The OpenSSF has several working groups and many projects where people are working together to improve OSS security. These include free courses on how to develop secure software and the CII Best Practices badge project. We (at the LF) also have many other projects working to improve OSS security. For example, sigstore is making cryptographic signatures much easier; sigstore’s “cosign” tool just released its version 1.0. Many organizations have recently become interested in software bill-of-materials (SBOMs), and we’ve been working on SBOMs for a long time.

If you or your organization would like to fund focused work on improving OSS security, please reach out! You can contribute to the OpenSSF (in general or as a directed fund); just contact them (e.g., Microsoft contributed to OpenSSF in December 2020). If you’d prefer, you can create a grant directly with the Linux Foundation itself — just email me at <dwheeler@linuxfoundation.org> if you have questions. For smaller amounts, say to fund a specific project, you can also consider using the LFX crowdfunding tools to fund or request funding. Many people & organizations struggle to pay individual OSS developers because of the need to handle taxes and oversight. If that’s your concern, talk to us. The LF has experience & processes to do all that, letting experts focus on getting the work done.

My sincere thanks to all the performers for their important work and to all the funders for their confidence in us!

About the author: David A. Wheeler is Director of Open Source Supply Chain Security for The Linux Foundation.

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Vaccines + Masks for Safe In-Person Events – Read About All On-Site Safety Protocols

Thu, 08/05/2021 - 03:55

The Linux Foundation is ecstatic to return to in-person events next month; we know how important these face-to-face gatherings are to accelerating collaboration and innovation in the open source community. 

We know you have questions surrounding health and safety at in-person events and want to pause for a moment to address these. Rest assured – your health has been at the forefront of every move and decision we have made as we make a safe return back to in-person events.  

Let’s start here with some items from behind the scenes.

  • The LF has a long-standing relationship with Dr. Joel Selanikio, a physician, former CDC epidemiologist and outbreak investigator, and consultant epidemiologist to the DC Department of Health and to FEMA for the COVID-19 response over 2020-21. Thanks to Dr. Selanikio’s council over the last two years, we have been able to take educated and well-thought out steps to ensure the safety of our community members as we navigate COVID-19.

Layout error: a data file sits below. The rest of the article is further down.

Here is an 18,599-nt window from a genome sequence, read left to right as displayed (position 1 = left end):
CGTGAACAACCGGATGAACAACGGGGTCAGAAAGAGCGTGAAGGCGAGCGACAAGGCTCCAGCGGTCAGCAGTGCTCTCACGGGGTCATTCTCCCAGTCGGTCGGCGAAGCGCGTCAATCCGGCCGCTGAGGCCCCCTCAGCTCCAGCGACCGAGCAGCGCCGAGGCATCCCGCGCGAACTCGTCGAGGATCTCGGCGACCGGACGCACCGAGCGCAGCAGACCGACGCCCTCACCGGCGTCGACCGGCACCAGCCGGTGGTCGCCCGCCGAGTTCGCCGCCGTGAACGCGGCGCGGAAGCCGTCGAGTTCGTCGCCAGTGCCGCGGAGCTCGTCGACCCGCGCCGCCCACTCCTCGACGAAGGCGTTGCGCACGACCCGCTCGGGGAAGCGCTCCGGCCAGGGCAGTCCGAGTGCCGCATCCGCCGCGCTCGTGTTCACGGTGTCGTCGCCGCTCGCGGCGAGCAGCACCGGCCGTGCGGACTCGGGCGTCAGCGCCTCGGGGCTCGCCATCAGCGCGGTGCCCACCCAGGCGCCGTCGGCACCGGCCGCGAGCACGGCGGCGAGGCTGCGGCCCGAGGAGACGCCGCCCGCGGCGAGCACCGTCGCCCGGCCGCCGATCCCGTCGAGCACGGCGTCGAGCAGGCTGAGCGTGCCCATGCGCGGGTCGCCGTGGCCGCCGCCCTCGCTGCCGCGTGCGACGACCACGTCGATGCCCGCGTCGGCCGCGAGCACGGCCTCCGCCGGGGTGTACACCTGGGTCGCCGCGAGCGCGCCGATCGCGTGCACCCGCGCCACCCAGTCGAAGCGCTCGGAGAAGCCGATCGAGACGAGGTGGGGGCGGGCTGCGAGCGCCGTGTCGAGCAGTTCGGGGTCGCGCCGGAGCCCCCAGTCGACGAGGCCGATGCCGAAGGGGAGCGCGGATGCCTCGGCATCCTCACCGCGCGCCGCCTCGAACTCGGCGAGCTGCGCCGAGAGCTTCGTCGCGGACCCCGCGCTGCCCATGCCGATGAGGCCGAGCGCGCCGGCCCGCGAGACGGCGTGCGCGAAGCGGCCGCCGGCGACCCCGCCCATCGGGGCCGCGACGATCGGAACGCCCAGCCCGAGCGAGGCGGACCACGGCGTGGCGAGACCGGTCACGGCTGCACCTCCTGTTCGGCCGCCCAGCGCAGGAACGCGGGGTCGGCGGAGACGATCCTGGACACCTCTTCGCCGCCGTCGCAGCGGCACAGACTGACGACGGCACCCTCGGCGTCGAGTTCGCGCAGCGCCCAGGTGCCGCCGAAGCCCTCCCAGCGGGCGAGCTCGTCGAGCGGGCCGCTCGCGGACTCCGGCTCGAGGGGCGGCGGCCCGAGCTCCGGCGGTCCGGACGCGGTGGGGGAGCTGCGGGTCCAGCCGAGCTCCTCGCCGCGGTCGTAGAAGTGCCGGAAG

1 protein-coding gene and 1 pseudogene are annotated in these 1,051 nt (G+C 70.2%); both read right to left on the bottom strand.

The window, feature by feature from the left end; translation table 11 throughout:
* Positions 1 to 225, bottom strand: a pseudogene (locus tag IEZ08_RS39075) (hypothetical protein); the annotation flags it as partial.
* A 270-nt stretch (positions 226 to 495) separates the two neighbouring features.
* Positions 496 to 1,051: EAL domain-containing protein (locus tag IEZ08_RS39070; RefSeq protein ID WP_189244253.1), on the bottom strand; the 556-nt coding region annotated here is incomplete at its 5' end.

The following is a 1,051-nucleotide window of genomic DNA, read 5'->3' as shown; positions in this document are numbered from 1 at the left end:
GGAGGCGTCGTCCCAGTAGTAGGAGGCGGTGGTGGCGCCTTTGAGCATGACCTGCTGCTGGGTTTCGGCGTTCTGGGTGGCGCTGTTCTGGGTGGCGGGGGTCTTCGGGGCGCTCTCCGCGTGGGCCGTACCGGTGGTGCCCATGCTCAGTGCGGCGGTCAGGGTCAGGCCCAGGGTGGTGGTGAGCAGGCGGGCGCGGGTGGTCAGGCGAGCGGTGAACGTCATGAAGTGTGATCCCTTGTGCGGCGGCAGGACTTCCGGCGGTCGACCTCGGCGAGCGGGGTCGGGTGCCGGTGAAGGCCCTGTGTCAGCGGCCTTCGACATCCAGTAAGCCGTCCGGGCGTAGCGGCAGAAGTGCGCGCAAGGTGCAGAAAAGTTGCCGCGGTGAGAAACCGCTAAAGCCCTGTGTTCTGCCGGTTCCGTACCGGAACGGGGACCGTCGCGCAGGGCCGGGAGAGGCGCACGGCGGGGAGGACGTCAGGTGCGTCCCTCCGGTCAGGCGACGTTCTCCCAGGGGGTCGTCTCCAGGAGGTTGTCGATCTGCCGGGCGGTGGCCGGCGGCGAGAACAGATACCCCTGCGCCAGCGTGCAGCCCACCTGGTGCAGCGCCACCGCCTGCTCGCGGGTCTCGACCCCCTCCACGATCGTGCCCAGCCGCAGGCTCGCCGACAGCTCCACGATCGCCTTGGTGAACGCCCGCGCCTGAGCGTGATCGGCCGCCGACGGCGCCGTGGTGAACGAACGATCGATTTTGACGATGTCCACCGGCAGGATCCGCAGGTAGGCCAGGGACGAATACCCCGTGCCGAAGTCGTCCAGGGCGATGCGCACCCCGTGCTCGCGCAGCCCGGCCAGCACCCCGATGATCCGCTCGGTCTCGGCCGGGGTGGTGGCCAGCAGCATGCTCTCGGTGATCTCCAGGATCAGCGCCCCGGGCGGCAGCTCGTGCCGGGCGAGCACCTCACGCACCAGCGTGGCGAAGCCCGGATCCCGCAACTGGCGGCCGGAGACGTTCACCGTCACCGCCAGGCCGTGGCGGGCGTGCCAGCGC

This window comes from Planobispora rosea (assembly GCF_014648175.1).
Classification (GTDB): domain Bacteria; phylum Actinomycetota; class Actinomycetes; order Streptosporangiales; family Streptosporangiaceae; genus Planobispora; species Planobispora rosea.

• We are working closely with local Departments of Health to ensure we are following all local requirements and recommendations. 
  • We are continuing to monitor and follow all CDC, WHO and PHE/NHS (in the UK) guidelines, in addition to those of the local municipalities in which we are holding events.
  • We are checking in with our venues and vendors multiple times a week to ensure we are staying up-to-date on best practices and regulations.
  • Finally, The Linux Foundation Event Team have all been certified in handling Pandemic On-Site Protocols (by the Event Leadership Institute). The team is vaccinated, trained and equipped to handle safety protocols and procedures at our events and are more than happy to assist you onsite and ensure you are comfortable.  

Vaccines, masks and everyone’s new favorite phrase: social distancing.

  • As announced previously, in-person attendees will be required to be fully vaccinated against the COVID-19 virus. A vaccine verification app will be used to confirm vaccination status.
  • Additionally, masks will now be required for in-person attendance.
  • All event participants will receive a daily temperature check in order to enter the event zone and will receive a sticker to be able to enter and exit as needed.
  • Comfort level wristbands (in green, yellow, and red) will be provided for event participants to use if they choose to indicate their preference on social distancing comfort level. 

All of the above protocols are in place for LF and LF Project events (like KubeCon + CloudNativeCon) through November 2021.